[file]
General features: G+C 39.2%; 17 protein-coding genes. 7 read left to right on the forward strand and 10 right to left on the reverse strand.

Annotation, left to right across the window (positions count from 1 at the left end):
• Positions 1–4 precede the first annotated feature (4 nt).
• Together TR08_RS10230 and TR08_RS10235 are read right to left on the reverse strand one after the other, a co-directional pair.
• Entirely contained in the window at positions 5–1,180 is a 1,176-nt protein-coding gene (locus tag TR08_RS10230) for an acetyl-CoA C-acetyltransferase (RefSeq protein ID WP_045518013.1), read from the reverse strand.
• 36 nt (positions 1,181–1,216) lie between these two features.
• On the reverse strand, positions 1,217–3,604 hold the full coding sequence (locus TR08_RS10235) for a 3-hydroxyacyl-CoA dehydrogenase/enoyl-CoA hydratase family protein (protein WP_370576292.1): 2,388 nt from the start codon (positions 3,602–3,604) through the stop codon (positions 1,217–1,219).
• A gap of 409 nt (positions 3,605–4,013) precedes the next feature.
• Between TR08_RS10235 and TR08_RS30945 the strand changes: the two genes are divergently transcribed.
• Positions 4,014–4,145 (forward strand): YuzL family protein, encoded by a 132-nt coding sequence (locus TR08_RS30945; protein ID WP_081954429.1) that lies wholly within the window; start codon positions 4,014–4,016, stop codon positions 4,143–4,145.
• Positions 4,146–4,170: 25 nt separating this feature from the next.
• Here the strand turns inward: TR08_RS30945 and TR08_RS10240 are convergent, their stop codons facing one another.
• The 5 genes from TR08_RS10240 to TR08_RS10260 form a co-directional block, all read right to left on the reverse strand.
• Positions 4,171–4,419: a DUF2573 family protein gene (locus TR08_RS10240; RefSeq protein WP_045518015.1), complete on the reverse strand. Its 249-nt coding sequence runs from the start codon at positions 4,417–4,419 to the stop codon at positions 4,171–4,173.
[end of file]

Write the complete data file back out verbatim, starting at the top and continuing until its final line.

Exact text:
General features: G+C 39.2%; 17 protein-coding genes. 7 read left to right on the forward strand and 10 right to left on the reverse strand.

Annotation, left to right across the window (positions count from 1 at the left end):
• Positions 1–4 precede the first annotated feature (4 nt).
• Together TR08_RS10230 and TR08_RS10235 are read right to left on the reverse strand one after the other, a co-directional pair.
• Entirely contained in the window at positions 5–1,180 is a 1,176-nt protein-coding gene (locus tag TR08_RS10230) for an acetyl-CoA C-acetyltransferase (RefSeq protein ID WP_045518013.1), read from the reverse strand.
• 36 nt (positions 1,181–1,216) lie between these two features.
• On the reverse strand, positions 1,217–3,604 hold the full coding sequence (locus TR08_RS10235) for a 3-hydroxyacyl-CoA dehydrogenase/enoyl-CoA hydratase family protein (protein WP_370576292.1): 2,388 nt from the start codon (positions 3,602–3,604) through the stop codon (positions 1,217–1,219).
• A gap of 409 nt (positions 3,605–4,013) precedes the next feature.
• Between TR08_RS10235 and TR08_RS30945 the strand changes: the two genes are divergently transcribed.
• Positions 4,014–4,145 (forward strand): YuzL family protein, encoded by a 132-nt coding sequence (locus TR08_RS30945; protein ID WP_081954429.1) that lies wholly within the window; start codon positions 4,014–4,016, stop codon positions 4,143–4,145.
• Positions 4,146–4,170: 25 nt separating this feature from the next.
• Here the strand turns inward: TR08_RS30945 and TR08_RS10240 are convergent, their stop codons facing one another.
• The 5 genes from TR08_RS10240 to TR08_RS10260 form a co-directional block, all read right to left on the reverse strand.
• Positions 4,171–4,419: a DUF2573 family protein gene (locus TR08_RS10240; RefSeq protein WP_045518015.1), complete on the reverse strand. Its 249-nt coding sequence runs from the start codon at positions 4,417–4,419 to the stop codon at positions 4,171–4,173.